This week I am presenting my Ten Minute Rule Bill to the House. It is entitled “Unduly Lenient Sentences (Right of Appeal) Bill”. The purpose of the Bill is to allow the prosecution or another concerned party, such as a victim, to refer a sentence received by a defendant for any case, in any Court, to the Attorney General for consideration as to whether a formal appeal should be lodged.
Currently the prosecution cannot appeal against any sentence imposed at the Magistrates Court or Youth Court, nor can it appeal against most sentences imposed at the Crown Court. The only cases that can currently be appealed by the prosecution are a small number of the most serious offences heard at the Crown Court.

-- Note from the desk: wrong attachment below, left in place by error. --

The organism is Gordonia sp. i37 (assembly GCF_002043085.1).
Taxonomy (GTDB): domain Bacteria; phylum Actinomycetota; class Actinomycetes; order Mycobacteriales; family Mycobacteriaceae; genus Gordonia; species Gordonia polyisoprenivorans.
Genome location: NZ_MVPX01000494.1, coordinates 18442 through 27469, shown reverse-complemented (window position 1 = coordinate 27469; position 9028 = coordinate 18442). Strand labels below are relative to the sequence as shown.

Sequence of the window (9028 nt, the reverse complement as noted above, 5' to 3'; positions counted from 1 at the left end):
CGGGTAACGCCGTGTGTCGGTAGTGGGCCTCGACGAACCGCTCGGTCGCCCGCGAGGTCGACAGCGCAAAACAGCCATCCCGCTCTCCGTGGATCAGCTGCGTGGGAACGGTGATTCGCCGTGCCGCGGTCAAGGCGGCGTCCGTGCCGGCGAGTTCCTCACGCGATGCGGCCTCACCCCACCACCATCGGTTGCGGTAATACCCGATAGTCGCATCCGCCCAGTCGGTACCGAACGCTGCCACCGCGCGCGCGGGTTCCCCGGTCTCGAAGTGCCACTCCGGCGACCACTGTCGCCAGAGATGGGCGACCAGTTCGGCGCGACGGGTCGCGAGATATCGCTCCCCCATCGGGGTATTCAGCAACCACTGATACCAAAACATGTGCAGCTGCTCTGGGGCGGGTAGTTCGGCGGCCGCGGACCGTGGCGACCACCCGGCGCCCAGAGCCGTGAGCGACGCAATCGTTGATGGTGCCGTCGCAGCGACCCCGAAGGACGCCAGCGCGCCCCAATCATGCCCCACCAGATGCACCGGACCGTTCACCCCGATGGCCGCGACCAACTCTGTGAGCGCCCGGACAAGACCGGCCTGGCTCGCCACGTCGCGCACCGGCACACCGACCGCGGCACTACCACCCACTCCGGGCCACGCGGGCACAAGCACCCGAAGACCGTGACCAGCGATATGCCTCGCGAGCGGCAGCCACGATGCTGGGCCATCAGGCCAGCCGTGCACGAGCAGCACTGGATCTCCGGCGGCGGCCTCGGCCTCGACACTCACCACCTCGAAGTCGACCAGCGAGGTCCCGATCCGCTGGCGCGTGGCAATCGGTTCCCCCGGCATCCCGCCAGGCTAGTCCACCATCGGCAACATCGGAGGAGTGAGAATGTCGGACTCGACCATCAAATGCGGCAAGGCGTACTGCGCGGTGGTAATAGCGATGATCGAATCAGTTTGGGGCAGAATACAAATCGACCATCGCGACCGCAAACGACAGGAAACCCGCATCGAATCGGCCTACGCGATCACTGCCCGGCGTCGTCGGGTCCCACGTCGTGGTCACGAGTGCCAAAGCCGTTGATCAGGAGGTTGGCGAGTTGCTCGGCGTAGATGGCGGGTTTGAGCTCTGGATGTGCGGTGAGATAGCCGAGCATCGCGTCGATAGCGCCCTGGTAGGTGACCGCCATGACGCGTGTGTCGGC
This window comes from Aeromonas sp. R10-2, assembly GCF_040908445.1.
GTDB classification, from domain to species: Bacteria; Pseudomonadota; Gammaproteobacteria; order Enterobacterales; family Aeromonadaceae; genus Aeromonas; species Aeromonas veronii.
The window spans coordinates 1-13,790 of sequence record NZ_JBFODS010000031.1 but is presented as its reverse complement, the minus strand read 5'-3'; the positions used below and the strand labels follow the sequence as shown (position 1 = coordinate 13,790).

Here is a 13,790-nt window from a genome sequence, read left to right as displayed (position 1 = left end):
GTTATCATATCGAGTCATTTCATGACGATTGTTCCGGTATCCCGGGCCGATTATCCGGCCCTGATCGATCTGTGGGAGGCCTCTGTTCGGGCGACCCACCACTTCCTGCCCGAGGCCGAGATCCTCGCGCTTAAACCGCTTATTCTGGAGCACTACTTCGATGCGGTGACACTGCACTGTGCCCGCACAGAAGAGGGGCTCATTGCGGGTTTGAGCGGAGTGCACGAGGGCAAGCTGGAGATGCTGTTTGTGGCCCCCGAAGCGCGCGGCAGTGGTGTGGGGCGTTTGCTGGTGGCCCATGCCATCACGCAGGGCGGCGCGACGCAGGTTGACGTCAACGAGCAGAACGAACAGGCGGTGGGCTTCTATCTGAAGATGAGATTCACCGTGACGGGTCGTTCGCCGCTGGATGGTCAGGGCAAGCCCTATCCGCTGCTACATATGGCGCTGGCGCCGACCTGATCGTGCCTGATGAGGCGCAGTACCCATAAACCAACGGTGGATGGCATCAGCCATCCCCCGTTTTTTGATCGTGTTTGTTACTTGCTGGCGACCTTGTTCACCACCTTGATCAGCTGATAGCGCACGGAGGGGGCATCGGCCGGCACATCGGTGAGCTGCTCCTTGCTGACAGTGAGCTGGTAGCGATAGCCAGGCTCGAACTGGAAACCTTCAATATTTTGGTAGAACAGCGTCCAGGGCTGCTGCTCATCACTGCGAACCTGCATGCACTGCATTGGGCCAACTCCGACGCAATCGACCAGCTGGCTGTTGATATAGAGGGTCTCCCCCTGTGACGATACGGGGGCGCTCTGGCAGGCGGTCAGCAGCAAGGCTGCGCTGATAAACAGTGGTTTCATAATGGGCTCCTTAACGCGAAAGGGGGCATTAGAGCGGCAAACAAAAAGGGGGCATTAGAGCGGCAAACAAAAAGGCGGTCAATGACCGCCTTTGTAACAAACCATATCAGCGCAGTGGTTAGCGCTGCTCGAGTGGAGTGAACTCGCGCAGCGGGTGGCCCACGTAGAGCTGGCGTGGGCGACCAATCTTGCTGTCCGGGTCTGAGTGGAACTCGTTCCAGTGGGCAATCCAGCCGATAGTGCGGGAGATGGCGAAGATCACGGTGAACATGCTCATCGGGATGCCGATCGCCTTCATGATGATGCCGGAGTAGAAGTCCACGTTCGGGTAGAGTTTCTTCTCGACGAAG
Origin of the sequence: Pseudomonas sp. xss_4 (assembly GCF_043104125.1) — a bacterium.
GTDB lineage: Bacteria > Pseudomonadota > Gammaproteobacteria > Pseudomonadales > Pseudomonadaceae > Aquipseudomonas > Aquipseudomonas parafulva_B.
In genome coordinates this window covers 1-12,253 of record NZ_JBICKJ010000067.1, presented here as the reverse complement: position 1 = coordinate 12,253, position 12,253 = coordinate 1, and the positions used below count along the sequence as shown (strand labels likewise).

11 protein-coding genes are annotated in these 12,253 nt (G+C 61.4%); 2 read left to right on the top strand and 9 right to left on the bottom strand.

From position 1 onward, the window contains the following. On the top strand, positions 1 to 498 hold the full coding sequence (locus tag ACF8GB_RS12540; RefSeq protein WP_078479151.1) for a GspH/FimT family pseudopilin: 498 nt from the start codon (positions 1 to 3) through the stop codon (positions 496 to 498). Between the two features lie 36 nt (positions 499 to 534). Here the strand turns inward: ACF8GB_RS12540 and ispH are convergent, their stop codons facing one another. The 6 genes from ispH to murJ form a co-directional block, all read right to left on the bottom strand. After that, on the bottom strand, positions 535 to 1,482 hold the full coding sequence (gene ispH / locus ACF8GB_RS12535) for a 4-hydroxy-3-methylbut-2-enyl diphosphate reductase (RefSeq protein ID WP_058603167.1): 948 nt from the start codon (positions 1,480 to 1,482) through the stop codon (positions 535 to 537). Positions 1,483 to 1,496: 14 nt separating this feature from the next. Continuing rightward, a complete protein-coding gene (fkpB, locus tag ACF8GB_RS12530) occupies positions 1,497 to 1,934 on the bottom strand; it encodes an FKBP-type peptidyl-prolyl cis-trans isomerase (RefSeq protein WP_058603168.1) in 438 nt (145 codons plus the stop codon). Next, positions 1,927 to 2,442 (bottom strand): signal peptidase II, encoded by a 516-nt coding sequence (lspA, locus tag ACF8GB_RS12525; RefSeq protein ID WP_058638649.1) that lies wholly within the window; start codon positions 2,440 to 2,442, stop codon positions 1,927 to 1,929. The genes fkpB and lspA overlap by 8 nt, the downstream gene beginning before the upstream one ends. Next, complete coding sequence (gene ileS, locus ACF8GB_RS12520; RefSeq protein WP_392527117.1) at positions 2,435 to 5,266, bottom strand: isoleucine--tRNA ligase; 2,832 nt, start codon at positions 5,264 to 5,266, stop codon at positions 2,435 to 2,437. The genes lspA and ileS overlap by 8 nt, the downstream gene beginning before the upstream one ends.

The defence can appeal against any sentence imposed at the Magistrates and Youth Court and through ‘Leave of a Judge’ against any sentence imposed at the Crown Court. I don’t seek to change this but I feel that the prosecution should have the same rights of appeal as the defence.
The fact that the defence can appeal against any sentence yet the prosecution cannot is simply not right. The system should exist to protect victims and their families and yet, if a sentence given to a defendant in a Magistrates Court or Youth Court is felt to be too lenient there is absolutely nothing that can be done. It allows the Courts to be as lenient as they like without consequence, yet subject to appeal if they are too robust.
In Dartford we have Magistrates who tend to be fair but firm but this is not always the case across the country. This is why I am introducing my Bill to rebalance the scales of our Criminal Justice System and make sure victims of crime are adequately protected.